Tassili n’Ajjer is a national park in the Sahara desert, located on a vast plateau in south-east Algeria.
Having one of the most important groupings of prehistoric cave art in the world, and covering an area of over 72,000 km2 (28,000 sq mi), Tassili n’Ajjer was induced into UNESCO’s World Heritage Site list in 1982.
The rock formation is an archaeological site, noted for its numerous prehistoric parietal works of rock art, first reported in 1910, that date to the early Neolithic era at the end of the last glacial period during which the Sahara was a habitable savanna rather than the current desert.
Although sources vary considerably, the earliest pieces of art are assumed to be 12,000 years old. The vast majority date to the 9th and 10th millennia BP or younger, according to OSL dating of associated sediments.
Among the 15,000 engravings so far identified depicted are large wild animals including antelopes and crocodiles, cattle herds and humans that engage in activities such as hunting and dancing.
According to UNESCO, “The exceptional density of paintings and engravings…have made Tassili world famous.”
Tassili n’Ajjer is a vast plateau in south-east Algeria at the borders of Libya, Niger and Mali, covering an area of 72,000 km2. It ranges from 26°20′N 5°00′E east-south-east to 24°00′N 10°00′E.
Its highest point is the Adrar Afao that peaks at 2,158 m (7,080 ft), located at 25°10′N 8°11′E. The nearest town is Djanet, situated around 10 km (6.2 mi) southwest of Tassili n’Ajjer.
The archaeological site has been designated a national park, a Biosphere Reserve (cypresses) and was induced into UNESCO’s World Heritage Site list as Tassili n’Ajjer National Park.
The plateau is also of great geological and aesthetic interest. Its panorama of geological formations of rock forests, which comprises eroded sandstone, resembles a strange lunar landscape.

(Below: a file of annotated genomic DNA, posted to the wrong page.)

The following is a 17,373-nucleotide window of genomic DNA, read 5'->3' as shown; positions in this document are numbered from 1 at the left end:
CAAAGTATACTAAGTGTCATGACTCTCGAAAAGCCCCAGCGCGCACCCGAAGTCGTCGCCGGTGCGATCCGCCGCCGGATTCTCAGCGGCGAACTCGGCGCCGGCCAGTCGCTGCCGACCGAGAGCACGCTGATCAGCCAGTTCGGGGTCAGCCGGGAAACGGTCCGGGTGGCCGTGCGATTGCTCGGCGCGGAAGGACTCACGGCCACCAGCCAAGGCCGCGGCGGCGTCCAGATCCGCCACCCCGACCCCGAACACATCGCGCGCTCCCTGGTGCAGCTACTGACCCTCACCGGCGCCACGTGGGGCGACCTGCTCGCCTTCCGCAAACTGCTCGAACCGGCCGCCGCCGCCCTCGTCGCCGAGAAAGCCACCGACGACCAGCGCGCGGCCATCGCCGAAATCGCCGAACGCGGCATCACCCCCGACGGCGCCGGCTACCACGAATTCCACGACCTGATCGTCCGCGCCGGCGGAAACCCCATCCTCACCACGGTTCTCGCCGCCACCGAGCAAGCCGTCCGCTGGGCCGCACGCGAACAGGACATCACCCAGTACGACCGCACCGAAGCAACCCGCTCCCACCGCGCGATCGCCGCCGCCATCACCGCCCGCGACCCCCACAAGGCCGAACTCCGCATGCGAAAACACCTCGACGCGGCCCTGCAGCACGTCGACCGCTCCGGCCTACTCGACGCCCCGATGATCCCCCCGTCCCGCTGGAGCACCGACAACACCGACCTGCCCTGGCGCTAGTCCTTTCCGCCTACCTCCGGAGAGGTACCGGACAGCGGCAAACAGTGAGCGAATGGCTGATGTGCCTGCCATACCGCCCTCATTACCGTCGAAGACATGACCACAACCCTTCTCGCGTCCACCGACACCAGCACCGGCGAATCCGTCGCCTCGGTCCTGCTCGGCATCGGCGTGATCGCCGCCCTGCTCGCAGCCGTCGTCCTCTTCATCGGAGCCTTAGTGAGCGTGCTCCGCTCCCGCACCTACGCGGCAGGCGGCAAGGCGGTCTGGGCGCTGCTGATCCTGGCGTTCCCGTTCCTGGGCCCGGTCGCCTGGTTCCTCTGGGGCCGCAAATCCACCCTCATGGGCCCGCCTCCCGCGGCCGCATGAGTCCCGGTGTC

The range is composed largely of sandstone. The sandstone is stained by a thin outer layer of deposited metallic oxides which color the rock formations anywhere from near-black to dull red.
Erosion in the area has resulted in nearly 300 natural rock arches being formed, along with many other spectacular landforms.
Because of the altitude and the water-holding properties of the sandstone, the vegetation here is somewhat richer than in the surrounding desert; it includes a very scattered woodland of the endangered endemic species Saharan Cypress and Saharan Myrtle in the higher eastern half of the range.
The ecology of the Tassili n’Ajjer is more fully described in the article West Saharan montane xeric woodlands, the ecoregion to which this area belongs. The literal English translation of Tassili n’Ajjer is ‘Plateau of the rivers’ referring to a time when the climate was repeatedly far wetter than it is today (see Neolithic Subpluvial).
Relict populations of the West African crocodile persisted in the Tassili n’Ajjer until the 20th century. Various other fauna still reside on the plateau, including mouflons, the only surviving type of the larger mammals depicted in the area’s rock paintings.
In popular culture
Tassili is the recording location and the title of a 2011 album by the Tuareg-Berber band Tinariwen.
In his 1992 book Food of the Gods, new-age icon Terence McKenna hypothesized that the Neolithic culture that inhabited the site used psilocybin mushrooms as part of its religious ritual life, citing rock paintings showing persons holding mushroom-like objects in their hands, as well as mushrooms growing from their bodies.
Tassili Plain is a track on the 1994 album Natural Wonders of the World in Dub by dub group Zion Train.